Fighting for a safe London. FBU members at Woodford fire station in 2010, on strike over shift patterns.
The public consultation on the proposed closure of 12 London fire stations and cutting of 500 jobs ended on 16 June. The opposition to the closures has been led throughout by the Fire Brigades Union (FBU), which has gone everywhere to tell Londoners what this means. The union message is simple. Paul Embery of the London FBU put it like this: “Closing 12 fire stations would have one result, and that would be to jeopardise public safety. Longer response times would cost lives.”
More than 20 public meetings have been held, and the Fire Brigades Union has been present in every debate at City Hall – and indeed has been following the Mayor of London wherever he goes. On 20 June the FBU’s vocal presence at City Hall was the first time public protest has stopped debate in that chamber, and the Mayor’s response was to just bellow “clear off” and “get lost” into his microphone.
The Mayor and his Chief Fire Officer, Ron Dobson, insist the closures will not affect target response times to incidents. Their other argument is that the number of fires in London has reduced. No one is disputing that – and there are two reasons for the reduction: loss of industry in London, and the magnificent fire prevention work of the London Fire Brigade, which is recognised as a model at home and abroad. In the case of the fire prevention work the Mayor’s argument amounts to the idea that since you are doing so well, we are going to close you down until enough people are dying again. Except that fire stations that close do not reopen.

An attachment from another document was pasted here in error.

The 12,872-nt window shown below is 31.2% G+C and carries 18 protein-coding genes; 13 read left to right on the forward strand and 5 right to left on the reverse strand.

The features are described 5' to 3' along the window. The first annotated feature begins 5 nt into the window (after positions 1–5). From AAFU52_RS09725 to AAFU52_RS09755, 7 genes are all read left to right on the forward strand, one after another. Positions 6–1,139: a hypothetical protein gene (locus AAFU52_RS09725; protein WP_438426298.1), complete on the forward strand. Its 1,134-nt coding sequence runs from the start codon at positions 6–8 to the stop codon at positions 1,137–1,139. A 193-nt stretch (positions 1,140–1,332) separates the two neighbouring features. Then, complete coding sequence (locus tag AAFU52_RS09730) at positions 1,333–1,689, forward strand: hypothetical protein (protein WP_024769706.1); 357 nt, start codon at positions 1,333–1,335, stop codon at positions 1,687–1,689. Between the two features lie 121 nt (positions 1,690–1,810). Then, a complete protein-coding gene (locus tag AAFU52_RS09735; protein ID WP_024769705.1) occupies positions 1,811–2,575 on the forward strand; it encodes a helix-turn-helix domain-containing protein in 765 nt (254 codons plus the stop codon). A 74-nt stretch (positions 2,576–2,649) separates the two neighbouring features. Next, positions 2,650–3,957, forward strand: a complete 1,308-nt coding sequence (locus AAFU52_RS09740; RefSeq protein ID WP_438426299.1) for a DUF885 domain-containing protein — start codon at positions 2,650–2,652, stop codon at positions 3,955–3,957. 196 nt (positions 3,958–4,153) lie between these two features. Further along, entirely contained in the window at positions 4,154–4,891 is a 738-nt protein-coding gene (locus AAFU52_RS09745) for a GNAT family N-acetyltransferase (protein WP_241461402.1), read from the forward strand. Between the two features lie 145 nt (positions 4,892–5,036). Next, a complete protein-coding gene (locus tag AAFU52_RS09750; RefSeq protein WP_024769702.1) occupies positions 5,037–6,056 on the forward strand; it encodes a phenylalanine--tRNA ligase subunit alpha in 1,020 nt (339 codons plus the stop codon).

The FBU points out that the number of domestic fires is set to rise with more people in London living in outhouses, garages and all manner of unsuitable accommodation. Everyone in London now knows the phrase “beds in sheds” as a term for the shanty town accommodation springing up over the city. It was firefighters who coined that phrase.
The current position is that the FBU has called on the mayor to abandon the closure plans, while the Mayor has signalled his determination to press on. The “consultation” phase of the battle has ended, the fight goes on. See footage of the City Hall protest at http://www.london.fbu.org.uk/?p=1991 ■